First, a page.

People lie to one another all the time in relationships. One partner has an affair and swears up and down that nothing is going on. Another person promises that s/he quit smoking weeks ago, then their partner finds they have been sneaking cigarettes daily. Johnny tells Susan he doesn’t smoke pot anymore; when Susan leaves the house he gets high with a friend. Steve swears to Jodi that he hasn’t looked at porn in months; the next day she catches him on a porn site.
There are many different ways to lie: blatant lies, subtle lies of omission, (don’t ask, don’t tell, “What happens in Vegas, stays in Vegas”), “tricky truths,” half truths, mis-representations, and on and on. Our culture feeds on lies. Our highest officials blatantly lie to us all the time: (“Read my lips—I will not raise taxes,” “I did not have sex with that woman,” “There are weapons of mass destruction…”). The lies are endless and happen all the time to all kinds of people.
Each example, I have no doubt, would have a different explanation for the lie. One lie is to protect a spouse from pain, another is to protect a country from terrorism, another is to protect a person from losing his job and his family from losing his income, and another is to protect someone perhaps from a hate crime. All are lies, no matter how we explain them.
So why do we tell them?
The lies are unending in part because as long as nobody ever finds out about it, there’s no problem. You see, the seductive thing about lies is they can keep people out of trouble. Lies can hold off a fight, reduce the level of anger and disappointment between partners, protect someone’s feelings, stave off intense pain, stop a conflict, save a job, and can even, on occasion, save marriages--if they’re never found out.Here’s a sobering reality, though--as much as lies, when not discovered, give people room to avoid difficult conversations, hard realities, and possibly painful consequences, they also destroy trust, relationships, hope, families, and lives--when they are discovered.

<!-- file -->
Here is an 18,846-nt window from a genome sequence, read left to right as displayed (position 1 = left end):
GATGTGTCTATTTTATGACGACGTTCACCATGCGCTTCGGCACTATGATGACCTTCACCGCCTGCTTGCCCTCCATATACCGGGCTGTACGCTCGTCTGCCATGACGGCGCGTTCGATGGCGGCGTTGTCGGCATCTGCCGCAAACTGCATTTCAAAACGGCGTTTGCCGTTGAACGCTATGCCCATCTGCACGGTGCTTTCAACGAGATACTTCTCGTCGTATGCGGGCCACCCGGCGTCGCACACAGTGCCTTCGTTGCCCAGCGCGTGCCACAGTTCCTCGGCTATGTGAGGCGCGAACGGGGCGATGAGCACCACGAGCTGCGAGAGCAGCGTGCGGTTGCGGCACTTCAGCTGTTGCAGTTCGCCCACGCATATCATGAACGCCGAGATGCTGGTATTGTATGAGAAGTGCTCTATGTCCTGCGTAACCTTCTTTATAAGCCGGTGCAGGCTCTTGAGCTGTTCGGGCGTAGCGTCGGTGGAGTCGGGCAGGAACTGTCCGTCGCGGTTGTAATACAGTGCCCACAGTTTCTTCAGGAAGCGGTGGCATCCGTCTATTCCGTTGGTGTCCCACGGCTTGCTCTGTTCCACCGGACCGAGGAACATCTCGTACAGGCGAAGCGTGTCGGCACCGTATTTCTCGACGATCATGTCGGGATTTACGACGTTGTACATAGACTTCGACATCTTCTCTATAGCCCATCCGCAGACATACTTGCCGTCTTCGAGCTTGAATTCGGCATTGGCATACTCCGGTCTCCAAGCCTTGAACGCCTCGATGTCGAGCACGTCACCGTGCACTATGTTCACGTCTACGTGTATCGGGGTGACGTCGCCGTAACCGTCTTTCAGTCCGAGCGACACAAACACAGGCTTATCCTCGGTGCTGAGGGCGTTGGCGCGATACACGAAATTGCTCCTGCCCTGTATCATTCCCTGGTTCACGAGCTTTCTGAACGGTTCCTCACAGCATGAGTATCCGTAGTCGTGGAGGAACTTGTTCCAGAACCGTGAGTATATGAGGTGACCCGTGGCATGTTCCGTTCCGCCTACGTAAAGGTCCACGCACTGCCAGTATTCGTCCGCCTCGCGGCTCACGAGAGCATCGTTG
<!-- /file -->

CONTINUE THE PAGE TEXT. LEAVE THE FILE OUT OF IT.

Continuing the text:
When people find out about affairs, the most difficult thing I see the person struggling with isn’t the sex itself, as much as the constant lies told around the affair. “I swear we’re just friends. You’re getting crazy on me…” By the time the partner finds out about the affair, there have been so many lies told around it that the person simply can’t trust what their partner says anymore.
This is true almost across the board with lies. Our country has had soooooo many politicians lie that its citizens barely listen to them anymore. Children no longer wait for Dad to come visit after the tenth time he doesn’t show—they just stop listening (unfortunately that doesn’t protect their broken hearts). Partners eventually stop believing what their spouse says after having been lied to repeatedly—they just can’t stomach another blatant breech of trust.
Lies break trust at its very core. They leave a lingering doubt that sometimes never goes away. Often they leave a deep wound that can never be healed. Before you make the decision to lie and rationalize that decision however you choose, first ask yourself if you’re willing to live with the consequences that lie is likely to cause. Next, ask yourself if you’re willing to have your family live with those same consequences.
Challenge: Commit to live a life of integrity—no matter how difficult it may be. Being honest may be difficult in the short run; however, it is your best chance for happiness in the long run.